The way how the particular MIDI port works doesn't matter since all cases will look like the same to the applications. Only the applications working as real-time software synthesizers may need to behave in slightly different way than "ordinary" MIDI applications.

MIDI device files

There are two kinds of MIDI related device files available in OSS.

There are several ways how /dev/midi could be bound to the /dev/midiNN devices. Some implementations of OSS may simply connect to the first available device. Other implementations may have sophisticated MIDI patch bay systems. All the details have been intentionally hidden from the applications.

When using the /dev/midi device the application should open the device when it starts and then keep it opened until the program terminates. This makes it easier to route MIDI data between devices and applications. If necessary the application can open several instances of /dev/midi. In such case each of them will be bound to a different MIDI port.

Remember to use the right access mode (O_RDONLY, O_WRONLY or O_RDWR) when opening the MIDI device. Using O_RDWR unnecessarily may prevent some other applications from accessing the same device in different mode. With /dev/midi the access mode determines which devices can be bound to the application. Applications requesting input/output access cannot be bound to a device that can not do both input and output. It's recommended to open two instances of /dev/midi with O_RDONLY and O_WRONLY instead of opening /dev/midi once with O_RDWR.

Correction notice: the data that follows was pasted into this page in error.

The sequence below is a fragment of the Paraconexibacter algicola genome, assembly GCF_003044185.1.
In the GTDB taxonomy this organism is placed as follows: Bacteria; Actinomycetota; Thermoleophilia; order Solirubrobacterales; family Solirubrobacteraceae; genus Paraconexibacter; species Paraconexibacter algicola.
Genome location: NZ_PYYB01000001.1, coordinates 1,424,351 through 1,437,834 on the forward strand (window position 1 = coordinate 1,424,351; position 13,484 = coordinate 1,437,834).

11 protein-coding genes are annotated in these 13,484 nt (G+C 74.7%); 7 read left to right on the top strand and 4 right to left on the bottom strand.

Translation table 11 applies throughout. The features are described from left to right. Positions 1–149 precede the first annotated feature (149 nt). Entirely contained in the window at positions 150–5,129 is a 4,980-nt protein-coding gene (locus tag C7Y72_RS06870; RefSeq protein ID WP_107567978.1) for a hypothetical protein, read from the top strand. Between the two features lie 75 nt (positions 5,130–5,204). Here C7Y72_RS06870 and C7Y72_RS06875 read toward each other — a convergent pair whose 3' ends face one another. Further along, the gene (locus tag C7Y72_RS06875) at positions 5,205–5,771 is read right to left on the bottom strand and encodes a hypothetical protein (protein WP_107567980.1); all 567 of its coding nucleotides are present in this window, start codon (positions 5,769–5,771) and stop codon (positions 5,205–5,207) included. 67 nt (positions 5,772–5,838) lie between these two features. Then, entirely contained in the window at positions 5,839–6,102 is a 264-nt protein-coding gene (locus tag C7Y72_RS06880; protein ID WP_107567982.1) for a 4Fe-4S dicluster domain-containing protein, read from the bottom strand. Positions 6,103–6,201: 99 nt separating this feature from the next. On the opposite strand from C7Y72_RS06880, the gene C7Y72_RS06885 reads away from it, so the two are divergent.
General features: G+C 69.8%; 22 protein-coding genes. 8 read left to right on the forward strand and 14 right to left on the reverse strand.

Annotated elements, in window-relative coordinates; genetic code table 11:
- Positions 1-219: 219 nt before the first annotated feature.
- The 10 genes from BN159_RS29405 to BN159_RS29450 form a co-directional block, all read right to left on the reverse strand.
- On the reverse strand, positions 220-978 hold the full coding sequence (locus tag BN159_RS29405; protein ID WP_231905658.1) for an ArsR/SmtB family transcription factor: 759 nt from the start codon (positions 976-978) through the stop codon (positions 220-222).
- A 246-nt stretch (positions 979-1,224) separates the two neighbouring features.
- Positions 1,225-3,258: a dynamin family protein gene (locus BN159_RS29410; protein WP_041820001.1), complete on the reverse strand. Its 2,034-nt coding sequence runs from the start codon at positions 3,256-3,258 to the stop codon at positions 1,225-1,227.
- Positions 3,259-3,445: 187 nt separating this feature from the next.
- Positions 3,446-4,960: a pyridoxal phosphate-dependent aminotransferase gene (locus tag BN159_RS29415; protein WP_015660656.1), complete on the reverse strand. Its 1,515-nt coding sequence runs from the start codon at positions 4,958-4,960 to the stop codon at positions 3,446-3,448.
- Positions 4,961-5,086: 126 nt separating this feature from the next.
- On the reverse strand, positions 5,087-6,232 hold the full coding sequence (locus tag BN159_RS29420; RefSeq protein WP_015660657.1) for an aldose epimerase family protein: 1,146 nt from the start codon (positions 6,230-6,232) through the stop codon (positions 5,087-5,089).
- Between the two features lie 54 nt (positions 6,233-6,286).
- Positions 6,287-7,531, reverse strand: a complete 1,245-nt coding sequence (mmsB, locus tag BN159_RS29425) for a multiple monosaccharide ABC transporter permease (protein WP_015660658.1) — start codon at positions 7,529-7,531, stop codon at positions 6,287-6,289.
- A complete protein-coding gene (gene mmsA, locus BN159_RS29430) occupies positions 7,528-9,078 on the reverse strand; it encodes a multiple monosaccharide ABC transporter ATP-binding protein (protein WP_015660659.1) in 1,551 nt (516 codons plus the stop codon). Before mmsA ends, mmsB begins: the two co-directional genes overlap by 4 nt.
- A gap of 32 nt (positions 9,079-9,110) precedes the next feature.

Interface modes

The MIDI interface can be used in two different modes. In the traditional mode (default) the device behaves much like a tty serial port. The timed mode interface permits sophisticated features such as precise timing based on internal or external timing sources.

Traditional mode

The midi.c sample program explains how MIDI output can be used in applications. With the current OSS version the application needs to take care of the timing itself by using usleep() or some other system services. However in the near future the OSS driver will support timing handled at the driver level.

The midiin.c program is another example of MIDI program that does input.

Things will get bit more difficult if the application does both input and output at the same time or if it needs to handle video, audio or keyboard input too. However handling this kind of issues is very trivial with the select system call.

Timed mode

The timed mode supercedes the /dev/sequencer interface that was used in the earlier OSS versions. It permits the same functionality but in a way that is fully compatible with the official MIDI specifications.

The timed mode and it's features are explained in the Using the timed mode MIDI interface section.

The MIDI related ioctl calls

There just very few ioctl calls related with the MIDI interface. In addition the SNDCTL_MIDIINFO call is related with MIDI devices.

midi_timingUsing the timed mode MIDI interface
SNDCTL_MIDI_EXPRESS_WRITEInserts MIDI messages to the beginning of the device output buffer.
SNDCTL_MIDI_INFOGet information about a MIDI device (OBSOLETE)
SNDCTL_MIDI_MPUCMDObsolete ioctl call
SNDCTL_MIDI_MPUMODEObsolete ioctl call
SNDCTL_MIDI_PRETIMESet the pre character wait time.
SNDCTL_MIDI_SETMODESet the interface mode

Copyright (C) 4Front Technologies, 2007. All rights reserved.